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My JavaOne talk about Apache Wicket went really well: the room was almost full, lots of interesting questions and I met a lot of nice people. Thanks to all atendees!

You can find the presentation in the link below:




Some Wicket goodies for my JavaOne talk.

If you go to my JavaOne 2011 talk "Productively Fun Web Development with Apache Wicket and Java EE 6" you will see a demo where Bean Validation is used in conjunction with Apache Wicket.

In order to accomplish that, all that you need is a single Java class that bridges the Wicket validation framework and the JSR 303 validation engine.

I am posting here not only this bridge class (JSR303Validator) but also two other utility classes: ValidationStyleBehaviour and BaseEntityForm.

ValidationStyleBehaviour is a Wicket behaviour that displays form component erros messages close to the form component itself, instead of in a FeedbackPanel.

BaseEntityForm is a Wicket Form that uses any class anotated with Bean Validation annotations and uses JSR303Validator and ValidationStyleBehaviour in every form field, so that the resulting form validates according to the constraints expressed by the annotations and renders validation messages nicely.

The results can be seen below:


You can download the code here.


JavaOne started for me today with the Glassfish Community Event.

It was a nice opportunity to meet the Glassfish Development Team as well as people I have interacted with but not met in person until today.

The event, as well as the community party afterwards, had more people than last year. That is also my perception for the entire conference: there are more people attending this year than in the last year. If that is true or just my impression is something that only the conference organizers will be able to answer. The Java community seems, at least in numbers, to be stronger than ever...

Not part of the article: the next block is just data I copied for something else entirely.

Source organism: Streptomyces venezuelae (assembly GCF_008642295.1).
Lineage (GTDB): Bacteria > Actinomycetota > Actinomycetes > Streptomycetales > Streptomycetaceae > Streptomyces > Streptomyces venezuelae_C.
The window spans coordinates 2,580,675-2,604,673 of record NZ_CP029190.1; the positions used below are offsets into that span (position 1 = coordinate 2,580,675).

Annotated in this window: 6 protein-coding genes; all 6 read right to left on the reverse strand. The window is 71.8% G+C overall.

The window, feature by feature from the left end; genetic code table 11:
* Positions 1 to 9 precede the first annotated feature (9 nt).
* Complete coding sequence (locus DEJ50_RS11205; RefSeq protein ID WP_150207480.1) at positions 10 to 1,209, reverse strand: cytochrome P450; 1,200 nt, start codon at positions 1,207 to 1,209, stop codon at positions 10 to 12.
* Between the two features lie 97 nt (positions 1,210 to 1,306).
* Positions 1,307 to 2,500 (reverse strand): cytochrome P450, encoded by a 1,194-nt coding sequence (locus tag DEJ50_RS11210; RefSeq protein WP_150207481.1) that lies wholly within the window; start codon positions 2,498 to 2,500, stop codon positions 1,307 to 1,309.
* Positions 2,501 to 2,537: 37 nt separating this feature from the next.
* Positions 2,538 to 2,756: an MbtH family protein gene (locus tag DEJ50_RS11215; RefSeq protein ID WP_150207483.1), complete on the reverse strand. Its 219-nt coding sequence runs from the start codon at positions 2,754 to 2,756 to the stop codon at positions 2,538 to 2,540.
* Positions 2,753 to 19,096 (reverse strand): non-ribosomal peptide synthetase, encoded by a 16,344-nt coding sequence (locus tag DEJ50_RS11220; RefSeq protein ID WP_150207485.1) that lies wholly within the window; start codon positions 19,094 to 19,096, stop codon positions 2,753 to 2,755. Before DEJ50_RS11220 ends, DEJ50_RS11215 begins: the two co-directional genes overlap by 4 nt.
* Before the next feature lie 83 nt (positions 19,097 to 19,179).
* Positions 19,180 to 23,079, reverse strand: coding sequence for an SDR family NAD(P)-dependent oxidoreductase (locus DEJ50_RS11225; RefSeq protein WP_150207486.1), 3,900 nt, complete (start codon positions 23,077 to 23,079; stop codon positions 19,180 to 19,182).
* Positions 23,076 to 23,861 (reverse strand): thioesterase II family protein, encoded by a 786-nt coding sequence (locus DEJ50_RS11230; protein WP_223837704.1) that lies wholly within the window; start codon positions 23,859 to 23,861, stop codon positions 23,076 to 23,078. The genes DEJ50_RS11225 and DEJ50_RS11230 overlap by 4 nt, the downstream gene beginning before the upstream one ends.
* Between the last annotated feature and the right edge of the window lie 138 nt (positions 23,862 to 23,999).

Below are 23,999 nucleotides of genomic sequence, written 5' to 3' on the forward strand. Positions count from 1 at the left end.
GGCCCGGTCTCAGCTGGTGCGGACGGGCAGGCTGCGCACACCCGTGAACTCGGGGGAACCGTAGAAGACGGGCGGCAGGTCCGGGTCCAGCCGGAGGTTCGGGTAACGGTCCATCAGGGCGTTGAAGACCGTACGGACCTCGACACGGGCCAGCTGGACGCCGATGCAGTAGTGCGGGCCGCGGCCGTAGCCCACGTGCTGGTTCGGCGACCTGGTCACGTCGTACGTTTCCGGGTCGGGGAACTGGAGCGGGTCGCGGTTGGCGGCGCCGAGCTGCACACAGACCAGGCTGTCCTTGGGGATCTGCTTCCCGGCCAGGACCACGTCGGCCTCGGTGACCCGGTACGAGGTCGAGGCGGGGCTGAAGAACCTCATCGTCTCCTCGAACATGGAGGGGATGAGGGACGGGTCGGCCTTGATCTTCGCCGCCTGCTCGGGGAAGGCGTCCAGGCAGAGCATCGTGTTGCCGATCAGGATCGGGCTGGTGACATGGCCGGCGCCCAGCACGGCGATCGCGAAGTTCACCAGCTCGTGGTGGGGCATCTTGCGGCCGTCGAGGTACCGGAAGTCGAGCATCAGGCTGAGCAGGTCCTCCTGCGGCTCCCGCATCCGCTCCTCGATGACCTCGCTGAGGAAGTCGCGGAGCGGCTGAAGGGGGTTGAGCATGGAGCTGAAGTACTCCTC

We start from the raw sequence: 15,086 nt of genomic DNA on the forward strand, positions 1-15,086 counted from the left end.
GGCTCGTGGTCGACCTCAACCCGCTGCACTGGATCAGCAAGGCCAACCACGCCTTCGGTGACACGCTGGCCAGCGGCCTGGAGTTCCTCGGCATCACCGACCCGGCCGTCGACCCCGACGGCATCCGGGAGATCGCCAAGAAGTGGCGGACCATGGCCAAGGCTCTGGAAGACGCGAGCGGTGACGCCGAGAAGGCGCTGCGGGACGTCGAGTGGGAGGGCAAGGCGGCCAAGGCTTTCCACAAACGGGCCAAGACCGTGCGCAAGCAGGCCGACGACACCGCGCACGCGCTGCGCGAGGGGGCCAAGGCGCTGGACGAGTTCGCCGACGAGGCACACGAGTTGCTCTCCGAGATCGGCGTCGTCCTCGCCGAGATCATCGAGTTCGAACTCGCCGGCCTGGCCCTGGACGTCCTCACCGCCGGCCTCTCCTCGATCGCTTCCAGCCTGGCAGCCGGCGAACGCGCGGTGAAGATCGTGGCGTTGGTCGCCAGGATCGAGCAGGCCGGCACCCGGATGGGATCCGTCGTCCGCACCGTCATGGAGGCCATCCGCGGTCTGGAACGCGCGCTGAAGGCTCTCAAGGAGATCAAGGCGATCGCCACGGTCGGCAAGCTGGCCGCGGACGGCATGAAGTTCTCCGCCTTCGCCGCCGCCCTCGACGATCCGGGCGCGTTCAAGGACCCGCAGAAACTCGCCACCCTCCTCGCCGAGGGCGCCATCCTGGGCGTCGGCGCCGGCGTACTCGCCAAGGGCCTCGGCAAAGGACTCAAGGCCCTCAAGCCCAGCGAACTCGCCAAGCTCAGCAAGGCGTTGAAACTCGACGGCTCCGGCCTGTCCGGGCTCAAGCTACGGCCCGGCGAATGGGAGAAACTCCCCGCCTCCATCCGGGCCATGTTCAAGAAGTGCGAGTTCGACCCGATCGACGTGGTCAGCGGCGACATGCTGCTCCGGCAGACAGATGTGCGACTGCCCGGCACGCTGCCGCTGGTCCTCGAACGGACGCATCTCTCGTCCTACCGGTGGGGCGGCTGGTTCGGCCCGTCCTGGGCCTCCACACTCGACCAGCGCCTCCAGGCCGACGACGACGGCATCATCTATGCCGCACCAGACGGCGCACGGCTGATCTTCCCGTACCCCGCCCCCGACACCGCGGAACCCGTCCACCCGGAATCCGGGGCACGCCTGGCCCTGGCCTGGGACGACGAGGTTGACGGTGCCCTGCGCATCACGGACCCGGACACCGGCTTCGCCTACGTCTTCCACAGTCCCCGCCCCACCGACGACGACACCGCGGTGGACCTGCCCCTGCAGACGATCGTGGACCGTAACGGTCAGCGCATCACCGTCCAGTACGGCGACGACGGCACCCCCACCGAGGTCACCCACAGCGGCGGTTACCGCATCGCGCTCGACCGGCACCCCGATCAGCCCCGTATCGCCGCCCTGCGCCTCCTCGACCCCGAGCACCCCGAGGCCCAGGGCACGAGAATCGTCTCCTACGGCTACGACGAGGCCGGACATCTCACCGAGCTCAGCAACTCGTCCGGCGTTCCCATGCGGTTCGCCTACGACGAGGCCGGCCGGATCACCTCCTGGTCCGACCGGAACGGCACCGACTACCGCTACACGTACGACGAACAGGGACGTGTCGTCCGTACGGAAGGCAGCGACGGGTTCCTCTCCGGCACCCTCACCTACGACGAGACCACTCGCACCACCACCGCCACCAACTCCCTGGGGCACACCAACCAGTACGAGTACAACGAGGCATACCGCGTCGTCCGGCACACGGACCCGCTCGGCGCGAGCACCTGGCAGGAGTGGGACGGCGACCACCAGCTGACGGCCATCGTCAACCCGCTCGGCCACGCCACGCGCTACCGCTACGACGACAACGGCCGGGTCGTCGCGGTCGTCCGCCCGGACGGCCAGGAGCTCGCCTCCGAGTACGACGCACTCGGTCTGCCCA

From the information provided at the event, I can tell you that Java EE 7 and Glassfish are moving towards the Cloud: the next version of Glassfish (Glassfish 4) will have support for managing Glassfish on virtualized environments and will support multi-tenant applications as per the Java EE 7 spec.

There were many customer testimonials about how Glassfish is performing in production environments. Common themes: the high performance of the web stack (Grizzly) and the poor formatting of the server log messages.

 Looking forward to the JavaOne keynote tomorrow...

Just a quick note to annountce the availability of RainToolkit 1.3.

It can be downloaded at:  http://www.logicstyle.com/raintoolkit.html

If you manage Amazon EC2 resources from the command-line, Rain Toolkit can make your life easier by automating a lot of common repetitive tasks.

New features in this release include:

  • Support for micro instances
  • Support for EBS instances
  • Support for Amazon Virtual Private Cloud (VPC)

Rain Toolkit is written in Java, using the AWS Java SDK and is released under the GPL v2 license.



mvn classpath:hell Blog

Posted by jjviana Dec 13, 2010

One of the exciting things about teaching is the fact no matter how well you prepare for a class, events will always surprise you.Yesterday I was caught by surprise in the middle of a class by what seemed like a global Glassfish admin console outage.

I was teaching my Software Architecture students at IGTI how to change the default maximum thread pool size for the HTTP listener in Glassfish 3.0.1. We needed to do that in order to run a JMeter load test against our example application. The default maximum thread pool size in Glassfish is just 5 threads, which makes it impossible to stress the system with a decent  number of concurrent users.